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Enterprises ready for managed WAN and application optimization

Unhappy with their internal efforts at monitoring and optimizing the performance of critical applications over the WAN, large enterprises are open to buying managed optimization services from their network service providers.

As enterprises grow more dependent on applications that run over wide area networks (WANs), they are now looking to telecom service providers for managed WAN and application optimization services.

"The network has to be able to support a whole mix of traffic, ranging from traffic that is very business critical, right across the range to applications like Web browsing," said Peter Hall, research director with Ovum. "The business depends on it. Poor performance slows down the company."

Hall said Ovum recently surveyed 150 large enterprises in North America and Europe about their WAN optimization efforts. The survey found that companies are generally dissatisfied with their internal programs for monitoring and optimizing the performance of applications over the WAN. These companies are open to hiring their telecom providers to provide these services.

The survey found that companies are generally dissatisfied with their internal programs for monitoring and optimizing the performance of applications over the WAN.

Among North American companies, 26% say they currently use their network service provider for monitoring and optimizing application performance. Forty-two percent use an IT services company. In Europe, the trend is even more pronounced, with 50% of companies saying they pay telecom operators for these services.

About 78% of companies said they would consider paying their network service provider a premium for improved quality of service to guarantee performance of business-critical applications, and 76% said they would pay for the improved ability to optimize bandwidth and justify bandwidth upgrades.

Managed services need better marketing

Enterprises are generally not aware, however, that they can buy these kinds of services from service providers, Hall said. Often a customer will approach a telecom about a poorly performing enterprise application. "They'll say, 'We've tried to investigate this. Can you help us?' " he said. "The telco goes in and puts some probes on the network, does some monitoring. And then the telco establishes what the problem is. Once it has addressed the problem, it might say, 'Have you thought about doing this on a continuous basis? We could catch it before you have a problem.' "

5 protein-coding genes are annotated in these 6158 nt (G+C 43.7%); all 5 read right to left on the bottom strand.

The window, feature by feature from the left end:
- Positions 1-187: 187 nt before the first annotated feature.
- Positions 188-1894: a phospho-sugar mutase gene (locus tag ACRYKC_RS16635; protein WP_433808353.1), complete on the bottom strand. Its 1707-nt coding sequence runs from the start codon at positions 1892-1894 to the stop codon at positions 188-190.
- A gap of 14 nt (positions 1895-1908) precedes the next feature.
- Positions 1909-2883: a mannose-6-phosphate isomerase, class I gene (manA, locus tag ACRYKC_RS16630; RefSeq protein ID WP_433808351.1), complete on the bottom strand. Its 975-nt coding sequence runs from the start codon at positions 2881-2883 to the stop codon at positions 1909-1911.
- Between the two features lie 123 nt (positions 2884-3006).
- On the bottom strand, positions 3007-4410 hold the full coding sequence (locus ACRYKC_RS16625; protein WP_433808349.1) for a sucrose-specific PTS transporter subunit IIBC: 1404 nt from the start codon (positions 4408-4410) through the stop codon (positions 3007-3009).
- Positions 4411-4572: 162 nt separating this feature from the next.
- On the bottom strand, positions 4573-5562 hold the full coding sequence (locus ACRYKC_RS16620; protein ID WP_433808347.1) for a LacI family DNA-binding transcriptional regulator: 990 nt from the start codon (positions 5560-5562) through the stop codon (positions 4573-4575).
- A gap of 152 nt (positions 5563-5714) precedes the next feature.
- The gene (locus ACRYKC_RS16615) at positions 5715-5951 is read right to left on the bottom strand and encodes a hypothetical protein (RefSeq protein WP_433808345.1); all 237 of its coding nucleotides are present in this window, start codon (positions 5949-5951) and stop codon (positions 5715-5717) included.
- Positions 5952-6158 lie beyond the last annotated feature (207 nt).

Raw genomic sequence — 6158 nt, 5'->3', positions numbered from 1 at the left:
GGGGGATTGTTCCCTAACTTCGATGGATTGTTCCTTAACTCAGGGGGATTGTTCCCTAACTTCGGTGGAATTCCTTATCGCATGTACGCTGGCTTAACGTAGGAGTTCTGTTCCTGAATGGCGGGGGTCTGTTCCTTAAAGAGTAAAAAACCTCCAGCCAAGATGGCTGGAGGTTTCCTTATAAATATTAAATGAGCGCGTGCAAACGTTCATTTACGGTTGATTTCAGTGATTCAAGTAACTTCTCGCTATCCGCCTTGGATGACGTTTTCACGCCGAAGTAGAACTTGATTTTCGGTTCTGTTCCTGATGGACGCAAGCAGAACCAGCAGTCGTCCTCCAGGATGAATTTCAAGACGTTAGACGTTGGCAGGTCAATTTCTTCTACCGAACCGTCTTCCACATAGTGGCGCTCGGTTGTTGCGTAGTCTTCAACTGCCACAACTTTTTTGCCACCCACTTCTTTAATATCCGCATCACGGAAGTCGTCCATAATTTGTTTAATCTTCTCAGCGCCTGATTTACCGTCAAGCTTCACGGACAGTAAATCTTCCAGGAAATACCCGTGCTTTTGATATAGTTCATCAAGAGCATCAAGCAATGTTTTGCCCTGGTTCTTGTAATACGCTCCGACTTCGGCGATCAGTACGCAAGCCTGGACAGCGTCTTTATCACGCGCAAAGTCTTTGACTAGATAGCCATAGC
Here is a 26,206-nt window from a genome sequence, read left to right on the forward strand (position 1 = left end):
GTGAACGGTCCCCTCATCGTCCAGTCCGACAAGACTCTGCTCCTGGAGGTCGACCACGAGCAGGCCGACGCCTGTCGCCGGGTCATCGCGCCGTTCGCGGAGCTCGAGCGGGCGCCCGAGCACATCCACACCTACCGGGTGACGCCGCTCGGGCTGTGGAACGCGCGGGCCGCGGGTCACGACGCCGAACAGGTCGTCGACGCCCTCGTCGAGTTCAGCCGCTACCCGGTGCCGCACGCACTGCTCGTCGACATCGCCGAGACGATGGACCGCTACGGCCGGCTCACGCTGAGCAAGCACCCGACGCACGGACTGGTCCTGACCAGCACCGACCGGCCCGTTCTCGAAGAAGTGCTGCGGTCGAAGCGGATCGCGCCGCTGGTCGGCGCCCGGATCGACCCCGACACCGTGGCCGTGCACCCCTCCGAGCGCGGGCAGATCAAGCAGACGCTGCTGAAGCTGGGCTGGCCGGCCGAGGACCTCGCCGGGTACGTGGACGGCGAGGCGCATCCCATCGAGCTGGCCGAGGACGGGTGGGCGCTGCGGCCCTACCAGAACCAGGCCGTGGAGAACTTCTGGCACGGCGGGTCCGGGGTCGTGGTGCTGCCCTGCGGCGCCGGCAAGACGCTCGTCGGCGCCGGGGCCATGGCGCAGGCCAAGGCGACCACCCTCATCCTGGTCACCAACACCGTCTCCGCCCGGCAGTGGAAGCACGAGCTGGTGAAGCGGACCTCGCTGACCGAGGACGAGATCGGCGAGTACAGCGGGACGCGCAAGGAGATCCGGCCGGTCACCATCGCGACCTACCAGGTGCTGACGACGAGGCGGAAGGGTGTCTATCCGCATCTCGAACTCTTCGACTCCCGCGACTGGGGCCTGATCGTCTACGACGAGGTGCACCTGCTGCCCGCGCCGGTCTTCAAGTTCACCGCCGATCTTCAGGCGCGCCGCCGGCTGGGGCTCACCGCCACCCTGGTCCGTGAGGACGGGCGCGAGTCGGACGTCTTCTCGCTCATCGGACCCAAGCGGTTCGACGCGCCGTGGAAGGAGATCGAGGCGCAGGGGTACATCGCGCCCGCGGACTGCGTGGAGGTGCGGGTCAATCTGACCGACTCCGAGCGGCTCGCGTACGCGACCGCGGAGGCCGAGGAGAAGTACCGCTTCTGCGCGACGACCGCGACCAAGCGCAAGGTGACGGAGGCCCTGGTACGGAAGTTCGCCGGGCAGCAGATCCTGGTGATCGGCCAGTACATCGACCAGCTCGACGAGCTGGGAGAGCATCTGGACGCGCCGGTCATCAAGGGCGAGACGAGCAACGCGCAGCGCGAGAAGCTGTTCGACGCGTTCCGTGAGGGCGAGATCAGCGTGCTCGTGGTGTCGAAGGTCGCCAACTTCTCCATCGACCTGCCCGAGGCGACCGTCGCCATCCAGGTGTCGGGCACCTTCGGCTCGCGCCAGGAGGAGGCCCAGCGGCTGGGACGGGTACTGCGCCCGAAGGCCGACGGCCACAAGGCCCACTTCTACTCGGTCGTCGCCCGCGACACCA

In the survey, only 45.3% of companies reported good performance out of the tools they use internally to optimize business software over a WAN, and only 38.7% rated the tools they use to optimize voice applications as good.

This dissatisfaction with internal processes is sure to spur action, since 38% of companies said a degradation of networked application performance could have a critical impact on the company, severely affecting revenues. Another 40% said such degradation would have a powerful impact on the company, slowing productivity and customer support.

Lack of resources contributes to problems

Part of it is a resource problem. These large companies need high performance out of critical applications at all hours, yet they can't afford to perform 24/7 monitoring and optimization.

"Even large companies with big IT departments tend not to do 24/7 monitoring," Hall said. "They're able to throw tools and resources at it when they've got a problem. But by the time they've got a problem, it's affecting thousands of users. I think they're able to put resources on something when they have a critical problem, but it's being able to provide that 24/7 monitoring that's more of an issue. You don't want to use up the staff to do that. If you can do that with managed services, that's the ideal situation."

Amy Larsen DeCarlo, principal analyst with Current Analysis, said some telecoms like Verizon and AT&T are already offering some WAN optimization services to enterprises.

"There are definitely a number of different providers that have been offering this for a while, and interest will continue to grow," she said. "They're obviously looking for any place where they can increase not just their revenues but their holdover customers. With each additional service, they have a great chance of maintaining long-term customer loyalty, and then they don't have to go out and seek those very hard-to-find enterprise customers."

Optimization services in themselves do not represent a sizable market opportunity, DeCarlo said, but packaging them with other managed services will be useful to telecoms that want to extend their footprint among enterprise customers and grow beyond the most basic telecom services.

"Providers are trying to get away from standard, basic services and provide the kind of value-adds that they can charge more for," she said.

Let us know what you think about the story; email: Shamus McGillicuddy, News Editor

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